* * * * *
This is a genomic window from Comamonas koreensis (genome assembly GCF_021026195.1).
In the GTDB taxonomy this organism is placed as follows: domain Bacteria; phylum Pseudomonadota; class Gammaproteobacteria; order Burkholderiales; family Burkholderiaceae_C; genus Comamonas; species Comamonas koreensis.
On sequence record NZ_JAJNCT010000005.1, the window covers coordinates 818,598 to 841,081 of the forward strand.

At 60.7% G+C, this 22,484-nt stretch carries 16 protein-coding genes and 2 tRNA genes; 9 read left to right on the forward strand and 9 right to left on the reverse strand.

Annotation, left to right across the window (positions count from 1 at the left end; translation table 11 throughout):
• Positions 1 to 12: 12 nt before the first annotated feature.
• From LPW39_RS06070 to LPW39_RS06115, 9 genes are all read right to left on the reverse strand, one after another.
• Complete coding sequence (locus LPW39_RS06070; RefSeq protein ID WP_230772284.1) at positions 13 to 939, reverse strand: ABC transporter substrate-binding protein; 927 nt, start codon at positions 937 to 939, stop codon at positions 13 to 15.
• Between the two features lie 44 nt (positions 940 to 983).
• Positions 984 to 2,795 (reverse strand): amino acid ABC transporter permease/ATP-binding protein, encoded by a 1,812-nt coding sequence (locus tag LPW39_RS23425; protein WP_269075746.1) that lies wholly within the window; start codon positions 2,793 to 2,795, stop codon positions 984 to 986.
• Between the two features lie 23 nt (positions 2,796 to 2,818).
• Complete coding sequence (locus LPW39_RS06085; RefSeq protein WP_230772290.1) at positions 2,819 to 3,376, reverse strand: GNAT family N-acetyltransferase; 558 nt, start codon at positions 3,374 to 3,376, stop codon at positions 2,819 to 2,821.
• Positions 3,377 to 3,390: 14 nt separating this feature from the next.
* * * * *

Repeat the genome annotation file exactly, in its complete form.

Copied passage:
This is a genomic window from Comamonas koreensis (genome assembly GCF_021026195.1).
In the GTDB taxonomy this organism is placed as follows: domain Bacteria; phylum Pseudomonadota; class Gammaproteobacteria; order Burkholderiales; family Burkholderiaceae_C; genus Comamonas; species Comamonas koreensis.
On sequence record NZ_JAJNCT010000005.1, the window covers coordinates 818,598 to 841,081 of the forward strand.

At 60.7% G+C, this 22,484-nt stretch carries 16 protein-coding genes and 2 tRNA genes; 9 read left to right on the forward strand and 9 right to left on the reverse strand.

Annotation, left to right across the window (positions count from 1 at the left end; translation table 11 throughout):
• Positions 1 to 12: 12 nt before the first annotated feature.
• From LPW39_RS06070 to LPW39_RS06115, 9 genes are all read right to left on the reverse strand, one after another.
• Complete coding sequence (locus LPW39_RS06070; RefSeq protein ID WP_230772284.1) at positions 13 to 939, reverse strand: ABC transporter substrate-binding protein; 927 nt, start codon at positions 937 to 939, stop codon at positions 13 to 15.
• Between the two features lie 44 nt (positions 940 to 983).
• Positions 984 to 2,795 (reverse strand): amino acid ABC transporter permease/ATP-binding protein, encoded by a 1,812-nt coding sequence (locus tag LPW39_RS23425; protein WP_269075746.1) that lies wholly within the window; start codon positions 2,793 to 2,795, stop codon positions 984 to 986.
• Between the two features lie 23 nt (positions 2,796 to 2,818).
• Complete coding sequence (locus LPW39_RS06085; RefSeq protein WP_230772290.1) at positions 2,819 to 3,376, reverse strand: GNAT family N-acetyltransferase; 558 nt, start codon at positions 3,374 to 3,376, stop codon at positions 2,819 to 2,821.
• Positions 3,377 to 3,390: 14 nt separating this feature from the next.